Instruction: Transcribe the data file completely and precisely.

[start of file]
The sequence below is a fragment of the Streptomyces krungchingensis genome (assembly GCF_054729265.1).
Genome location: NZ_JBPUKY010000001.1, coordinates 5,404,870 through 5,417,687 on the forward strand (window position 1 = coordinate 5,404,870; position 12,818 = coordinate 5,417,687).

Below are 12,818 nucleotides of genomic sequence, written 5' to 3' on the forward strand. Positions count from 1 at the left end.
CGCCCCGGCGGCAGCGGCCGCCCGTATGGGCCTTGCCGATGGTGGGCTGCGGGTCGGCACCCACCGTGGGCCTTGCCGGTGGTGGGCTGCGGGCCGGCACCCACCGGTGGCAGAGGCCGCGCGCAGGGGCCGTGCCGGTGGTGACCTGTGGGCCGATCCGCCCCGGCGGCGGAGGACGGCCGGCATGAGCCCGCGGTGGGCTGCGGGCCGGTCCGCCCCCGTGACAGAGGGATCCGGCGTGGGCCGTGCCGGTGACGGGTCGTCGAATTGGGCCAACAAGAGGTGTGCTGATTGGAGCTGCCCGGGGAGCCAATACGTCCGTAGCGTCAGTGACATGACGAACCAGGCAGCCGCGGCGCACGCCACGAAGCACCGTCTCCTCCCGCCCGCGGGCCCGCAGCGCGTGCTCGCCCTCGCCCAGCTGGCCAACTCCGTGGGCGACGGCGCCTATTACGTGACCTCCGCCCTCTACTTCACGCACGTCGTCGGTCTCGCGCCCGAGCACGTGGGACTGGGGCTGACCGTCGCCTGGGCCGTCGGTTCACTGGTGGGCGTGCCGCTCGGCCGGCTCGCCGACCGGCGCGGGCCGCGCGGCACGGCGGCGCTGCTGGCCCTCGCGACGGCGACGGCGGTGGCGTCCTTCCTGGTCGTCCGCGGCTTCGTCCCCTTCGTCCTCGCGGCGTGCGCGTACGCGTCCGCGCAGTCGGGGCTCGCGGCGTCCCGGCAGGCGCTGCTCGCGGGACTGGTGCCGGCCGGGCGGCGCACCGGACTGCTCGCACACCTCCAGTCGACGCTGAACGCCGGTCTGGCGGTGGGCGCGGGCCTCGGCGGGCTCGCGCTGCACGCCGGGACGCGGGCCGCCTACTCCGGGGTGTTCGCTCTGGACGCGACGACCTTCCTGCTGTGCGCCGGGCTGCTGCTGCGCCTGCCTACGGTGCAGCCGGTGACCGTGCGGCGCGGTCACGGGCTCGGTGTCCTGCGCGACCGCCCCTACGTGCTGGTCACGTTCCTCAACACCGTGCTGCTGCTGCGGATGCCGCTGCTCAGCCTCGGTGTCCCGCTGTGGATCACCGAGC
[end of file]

The sequence below is a fragment of the Streptomyces krungchingensis genome (assembly GCF_054729265.1).
Genome location: NZ_JBPUKY010000001.1, coordinates 5,404,870 through 5,417,687 on the forward strand (window position 1 = coordinate 5,404,870; position 12,818 = coordinate 5,417,687).

Below are 12,818 nucleotides of genomic sequence, written 5' to 3' on the forward strand. Positions count from 1 at the left end.
CGCCCCGGCGGCAGCGGCCGCCCGTATGGGCCTTGCCGATGGTGGGCTGCGGGTCGGCACCCACCGTGGGCCTTGCCGGTGGTGGGCTGCGGGCCGGCACCCACCGGTGGCAGAGGCCGCGCGCAGGGGCCGTGCCGGTGGTGACCTGTGGGCCGATCCGCCCCGGCGGCGGAGGACGGCCGGCATGAGCCCGCGGTGGGCTGCGGGCCGGTCCGCCCCCGTGACAGAGGGATCCGGCGTGGGCCGTGCCGGTGACGGGTCGTCGAATTGGGCCAACAAGAGGTGTGCTGATTGGAGCTGCCCGGGGAGCCAATACGTCCGTAGCGTCAGTGACATGACGAACCAGGCAGCCGCGGCGCACGCCACGAAGCACCGTCTCCTCCCGCCCGCGGGCCCGCAGCGCGTGCTCGCCCTCGCCCAGCTGGCCAACTCCGTGGGCGACGGCGCCTATTACGTGACCTCCGCCCTCTACTTCACGCACGTCGTCGGTCTCGCGCCCGAGCACGTGGGACTGGGGCTGACCGTCGCCTGGGCCGTCGGTTCACTGGTGGGCGTGCCGCTCGGCCGGCTCGCCGACCGGCGCGGGCCGCGCGGCACGGCGGCGCTGCTGGCCCTCGCGACGGCGACGGCGGTGGCGTCCTTCCTGGTCGTCCGCGGCTTCGTCCCCTTCGTCCTCGCGGCGTGCGCGTACGCGTCCGCGCAGTCGGGGCTCGCGGCGTCCCGGCAGGCGCTGCTCGCGGGACTGGTGCCGGCCGGGCGGCGCACCGGACTGCTCGCACACCTCCAGTCGACGCTGAACGCCGGTCTGGCGGTGGGCGCGGGCCTCGGCGGGCTCGCGCTGCACGCCGGGACGCGGGCCGCCTACTCCGGGGTGTTCGCTCTGGACGCGACGACCTTCCTGCTGTGCGCCGGGCTGCTGCTGCGCCTGCCTACGGTGCAGCCGGTGACCGTGCGGCGCGGTCACGGGCTCGGTGTCCTGCGCGACCGCCCCTACGTGCTGGTCACGTTCCTCAACACCGTGCTGCTGCTGCGGATGCCGCTGCTCAGCCTCGGTGTCCCGCTGTGGATCACCGAGC